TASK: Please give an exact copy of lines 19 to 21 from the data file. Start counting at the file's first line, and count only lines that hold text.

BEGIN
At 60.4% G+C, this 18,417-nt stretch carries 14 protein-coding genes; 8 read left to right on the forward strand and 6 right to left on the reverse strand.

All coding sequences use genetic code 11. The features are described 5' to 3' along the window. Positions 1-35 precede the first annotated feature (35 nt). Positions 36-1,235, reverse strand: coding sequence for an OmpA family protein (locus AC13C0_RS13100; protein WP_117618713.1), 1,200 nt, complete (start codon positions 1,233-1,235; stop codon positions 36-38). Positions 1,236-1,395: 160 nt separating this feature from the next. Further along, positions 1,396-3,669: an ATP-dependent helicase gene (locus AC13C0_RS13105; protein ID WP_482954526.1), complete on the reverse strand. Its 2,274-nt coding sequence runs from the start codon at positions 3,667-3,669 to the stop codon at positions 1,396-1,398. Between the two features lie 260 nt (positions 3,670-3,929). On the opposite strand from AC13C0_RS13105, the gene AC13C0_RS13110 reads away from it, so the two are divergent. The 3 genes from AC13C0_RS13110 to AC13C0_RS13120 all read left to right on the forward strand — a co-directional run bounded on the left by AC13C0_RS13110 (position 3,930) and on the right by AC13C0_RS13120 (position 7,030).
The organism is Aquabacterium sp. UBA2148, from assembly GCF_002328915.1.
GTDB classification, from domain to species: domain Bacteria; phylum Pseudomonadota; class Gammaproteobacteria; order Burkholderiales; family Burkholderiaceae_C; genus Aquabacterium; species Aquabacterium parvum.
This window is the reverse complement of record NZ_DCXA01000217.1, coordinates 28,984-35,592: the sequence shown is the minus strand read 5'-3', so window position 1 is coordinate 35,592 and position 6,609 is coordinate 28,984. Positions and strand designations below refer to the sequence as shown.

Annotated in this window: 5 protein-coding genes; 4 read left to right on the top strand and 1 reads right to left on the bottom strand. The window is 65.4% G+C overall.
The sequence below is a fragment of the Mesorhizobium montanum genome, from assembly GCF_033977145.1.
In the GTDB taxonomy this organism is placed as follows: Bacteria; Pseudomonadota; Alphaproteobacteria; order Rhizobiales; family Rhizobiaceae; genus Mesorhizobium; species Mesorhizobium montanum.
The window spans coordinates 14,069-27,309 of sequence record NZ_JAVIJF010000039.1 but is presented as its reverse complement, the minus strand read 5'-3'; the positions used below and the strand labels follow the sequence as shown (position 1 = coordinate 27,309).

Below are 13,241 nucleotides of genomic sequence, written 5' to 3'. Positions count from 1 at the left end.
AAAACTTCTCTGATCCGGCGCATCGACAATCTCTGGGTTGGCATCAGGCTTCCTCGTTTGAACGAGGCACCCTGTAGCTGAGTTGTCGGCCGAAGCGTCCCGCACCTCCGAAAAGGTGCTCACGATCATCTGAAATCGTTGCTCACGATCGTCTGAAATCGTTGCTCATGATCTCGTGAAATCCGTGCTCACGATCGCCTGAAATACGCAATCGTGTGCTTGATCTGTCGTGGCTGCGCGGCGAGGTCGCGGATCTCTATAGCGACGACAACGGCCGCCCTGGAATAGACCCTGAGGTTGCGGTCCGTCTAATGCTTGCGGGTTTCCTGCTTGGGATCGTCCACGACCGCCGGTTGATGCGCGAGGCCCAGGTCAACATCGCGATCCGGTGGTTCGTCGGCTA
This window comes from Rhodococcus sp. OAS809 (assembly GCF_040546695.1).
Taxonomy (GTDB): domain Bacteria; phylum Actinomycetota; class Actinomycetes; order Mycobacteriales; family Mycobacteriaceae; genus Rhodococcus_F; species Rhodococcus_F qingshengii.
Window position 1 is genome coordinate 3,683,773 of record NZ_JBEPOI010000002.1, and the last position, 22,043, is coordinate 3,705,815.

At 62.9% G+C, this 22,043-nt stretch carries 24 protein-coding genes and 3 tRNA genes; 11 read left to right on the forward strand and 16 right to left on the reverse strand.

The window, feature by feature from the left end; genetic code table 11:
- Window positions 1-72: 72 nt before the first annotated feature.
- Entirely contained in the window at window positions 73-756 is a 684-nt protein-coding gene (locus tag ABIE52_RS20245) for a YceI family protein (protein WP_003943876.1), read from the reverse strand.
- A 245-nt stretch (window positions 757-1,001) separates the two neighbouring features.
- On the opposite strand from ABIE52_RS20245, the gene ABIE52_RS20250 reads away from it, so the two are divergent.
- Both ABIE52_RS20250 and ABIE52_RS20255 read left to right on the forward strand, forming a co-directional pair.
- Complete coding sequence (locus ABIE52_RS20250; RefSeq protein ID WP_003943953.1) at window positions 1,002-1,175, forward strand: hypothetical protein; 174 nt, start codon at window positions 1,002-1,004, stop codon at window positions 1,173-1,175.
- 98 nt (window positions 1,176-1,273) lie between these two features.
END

- A 245-nt stretch (window positions 757-1,001) separates the two neighbouring features.
- On the opposite strand from ABIE52_RS20245, the gene ABIE52_RS20250 reads away from it, so the two are divergent.
- Both ABIE52_RS20250 and ABIE52_RS20255 read left to right on the forward strand, forming a co-directional pair.